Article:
• Orange Chicken score your chicken breasts and start them frying in a tiny bit of oil. Make a mixture of orange juice, honey, Chinese 5 spice (or any spice that you like), crushed garlic and chili flakes. I don’t have quantities because I just made, tasted and adjusted the mixture – it was a bit like a marinade – as I went along. There should be a good amount of it though, enough to cover the chicken in the pan. Flip the chicken and pour the mixture over it, cover and let it bubble. When the sauce thickens and the chicken is finished, you are done.

Geneva is cold, rainy and grey these days, which has me contemplating tropical islands and sunshine. But the gloomy weather has its bright spots: it is perfect for soup making, and I love soup. During my long blog absence, which will be explained at some point, soups are one of the things I played around with the most in the kitchen. I made this one on Tuesday – I loved it, husband loved it and a friend who stopped by last night loved it as well.

The inspiration of this soup is a Sri Lankan curry, and several of the elements in it would be found in a basic rice and chicken curry meal (minus the rice). It has lentils, leeks and chicken in addition to all the spices and herbs. It was quick and easy to make with very little prep involved.

  • Curry soup chop a large onion, sautee with curry leaves in olive oil in a large soup pan, add lentils and keep sauteeing (more lentils means a thicker soup, less lentils a thiner one). Add water and chicken pieces (I used thigh/leg pieces) and salt. For spices I put cumin powder, garam masala and a Sri Lankan curry/chili powder. Add whatever kind of curry powder you like though as the different powders you add will create a unique curry flavour. Once it boils, reduce heat and simmer for as long as it takes to cook the chicken through and the lentils. At some point, I added chopped leeks as well. When it’s done, remove the chicken and shred it into the soup. Stir it all together and cook for a few more minutes. Top with chopped, fresh coriander leaves at the end.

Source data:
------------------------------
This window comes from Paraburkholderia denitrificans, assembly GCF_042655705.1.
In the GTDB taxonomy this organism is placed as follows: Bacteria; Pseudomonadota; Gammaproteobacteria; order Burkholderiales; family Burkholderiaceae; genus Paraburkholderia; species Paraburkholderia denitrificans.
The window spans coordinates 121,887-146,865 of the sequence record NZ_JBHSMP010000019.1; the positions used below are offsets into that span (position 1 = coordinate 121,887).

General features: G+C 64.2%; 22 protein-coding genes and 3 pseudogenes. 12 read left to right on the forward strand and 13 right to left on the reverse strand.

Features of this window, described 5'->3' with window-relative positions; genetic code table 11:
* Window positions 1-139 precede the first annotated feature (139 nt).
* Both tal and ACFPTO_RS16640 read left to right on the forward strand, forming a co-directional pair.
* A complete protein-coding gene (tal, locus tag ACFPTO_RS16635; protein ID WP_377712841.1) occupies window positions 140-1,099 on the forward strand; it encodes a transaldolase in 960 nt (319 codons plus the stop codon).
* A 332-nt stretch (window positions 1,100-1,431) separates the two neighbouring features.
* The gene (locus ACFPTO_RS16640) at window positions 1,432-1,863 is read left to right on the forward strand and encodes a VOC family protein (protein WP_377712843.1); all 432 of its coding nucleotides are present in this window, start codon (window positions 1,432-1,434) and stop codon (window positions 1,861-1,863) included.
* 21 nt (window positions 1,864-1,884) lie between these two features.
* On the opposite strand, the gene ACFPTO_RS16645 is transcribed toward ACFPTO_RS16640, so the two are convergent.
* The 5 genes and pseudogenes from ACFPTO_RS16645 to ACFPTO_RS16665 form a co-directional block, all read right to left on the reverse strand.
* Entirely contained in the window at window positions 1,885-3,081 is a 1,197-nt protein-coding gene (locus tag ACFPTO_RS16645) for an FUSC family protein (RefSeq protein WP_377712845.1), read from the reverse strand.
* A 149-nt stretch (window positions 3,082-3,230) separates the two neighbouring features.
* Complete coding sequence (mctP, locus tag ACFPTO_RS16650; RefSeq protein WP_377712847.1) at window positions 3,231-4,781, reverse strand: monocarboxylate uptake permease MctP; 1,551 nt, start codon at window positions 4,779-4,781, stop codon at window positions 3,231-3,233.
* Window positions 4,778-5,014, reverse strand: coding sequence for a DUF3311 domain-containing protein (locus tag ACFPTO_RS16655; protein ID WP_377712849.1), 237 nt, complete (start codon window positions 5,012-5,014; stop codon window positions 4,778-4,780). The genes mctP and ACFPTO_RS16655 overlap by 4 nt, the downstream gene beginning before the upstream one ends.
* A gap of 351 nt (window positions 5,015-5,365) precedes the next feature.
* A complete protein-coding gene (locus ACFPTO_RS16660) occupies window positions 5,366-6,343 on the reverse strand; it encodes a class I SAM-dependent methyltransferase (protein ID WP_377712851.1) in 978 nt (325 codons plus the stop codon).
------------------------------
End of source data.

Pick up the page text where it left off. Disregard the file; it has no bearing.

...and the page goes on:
• A possible variation The soup was too spicy for me, so I added some milk, and it tasted great. I didn’t even think about this before, but I think either milk or coconut milk would be a very nice addition in the future.